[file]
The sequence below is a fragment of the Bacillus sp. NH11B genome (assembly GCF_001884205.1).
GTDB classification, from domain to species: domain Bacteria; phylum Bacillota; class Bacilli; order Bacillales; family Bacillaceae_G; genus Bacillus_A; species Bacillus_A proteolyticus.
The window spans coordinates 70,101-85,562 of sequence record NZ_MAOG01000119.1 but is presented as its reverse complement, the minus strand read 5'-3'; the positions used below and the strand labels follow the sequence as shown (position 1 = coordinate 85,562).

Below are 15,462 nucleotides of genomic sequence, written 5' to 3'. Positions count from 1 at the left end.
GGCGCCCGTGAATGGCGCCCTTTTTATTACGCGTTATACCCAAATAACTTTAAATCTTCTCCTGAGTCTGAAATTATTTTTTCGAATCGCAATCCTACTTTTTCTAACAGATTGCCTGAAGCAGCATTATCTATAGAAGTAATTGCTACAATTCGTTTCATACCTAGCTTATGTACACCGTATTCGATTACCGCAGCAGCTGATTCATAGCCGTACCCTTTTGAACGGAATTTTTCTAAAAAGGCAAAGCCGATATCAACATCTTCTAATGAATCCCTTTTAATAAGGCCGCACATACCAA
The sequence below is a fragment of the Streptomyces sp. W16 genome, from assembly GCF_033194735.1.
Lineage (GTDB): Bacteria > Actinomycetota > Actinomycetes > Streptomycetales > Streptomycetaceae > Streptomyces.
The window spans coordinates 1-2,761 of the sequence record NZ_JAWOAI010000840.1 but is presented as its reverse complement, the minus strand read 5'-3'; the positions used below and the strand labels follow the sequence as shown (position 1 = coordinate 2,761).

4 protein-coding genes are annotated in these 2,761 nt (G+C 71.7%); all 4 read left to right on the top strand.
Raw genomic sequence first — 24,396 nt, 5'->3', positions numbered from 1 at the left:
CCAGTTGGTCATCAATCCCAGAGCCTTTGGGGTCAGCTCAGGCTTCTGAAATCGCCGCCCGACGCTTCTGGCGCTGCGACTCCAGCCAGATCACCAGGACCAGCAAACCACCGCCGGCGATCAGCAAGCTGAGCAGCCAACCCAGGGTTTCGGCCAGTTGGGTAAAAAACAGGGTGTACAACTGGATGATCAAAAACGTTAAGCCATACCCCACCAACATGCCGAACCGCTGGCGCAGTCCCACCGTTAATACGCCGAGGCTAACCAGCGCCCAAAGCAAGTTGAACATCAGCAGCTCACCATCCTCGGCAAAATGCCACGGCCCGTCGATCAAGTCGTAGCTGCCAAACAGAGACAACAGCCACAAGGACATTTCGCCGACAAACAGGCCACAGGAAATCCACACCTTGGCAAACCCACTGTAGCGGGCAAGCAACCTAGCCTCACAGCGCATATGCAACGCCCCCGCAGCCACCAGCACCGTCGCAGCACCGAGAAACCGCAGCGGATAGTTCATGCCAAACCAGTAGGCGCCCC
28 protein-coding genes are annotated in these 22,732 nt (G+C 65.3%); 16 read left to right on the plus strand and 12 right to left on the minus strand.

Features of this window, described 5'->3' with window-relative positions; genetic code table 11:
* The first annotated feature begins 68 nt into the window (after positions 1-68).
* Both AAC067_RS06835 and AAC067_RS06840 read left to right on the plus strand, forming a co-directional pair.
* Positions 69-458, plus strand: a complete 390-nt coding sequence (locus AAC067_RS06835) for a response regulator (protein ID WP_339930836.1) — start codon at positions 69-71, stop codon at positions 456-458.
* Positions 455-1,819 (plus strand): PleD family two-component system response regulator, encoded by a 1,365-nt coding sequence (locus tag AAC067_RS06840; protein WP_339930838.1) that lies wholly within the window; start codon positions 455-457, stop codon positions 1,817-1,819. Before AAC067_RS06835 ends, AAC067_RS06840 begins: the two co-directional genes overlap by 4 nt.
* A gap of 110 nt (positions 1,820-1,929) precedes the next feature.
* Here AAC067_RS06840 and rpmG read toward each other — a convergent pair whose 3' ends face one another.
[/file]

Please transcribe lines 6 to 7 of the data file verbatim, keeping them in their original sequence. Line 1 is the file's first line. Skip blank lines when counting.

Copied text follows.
The sequence below is a fragment of the Streptomyces sp. W16 genome, from assembly GCF_033194735.1.
Lineage (GTDB): Bacteria > Actinomycetota > Actinomycetes > Streptomycetales > Streptomycetaceae > Streptomyces.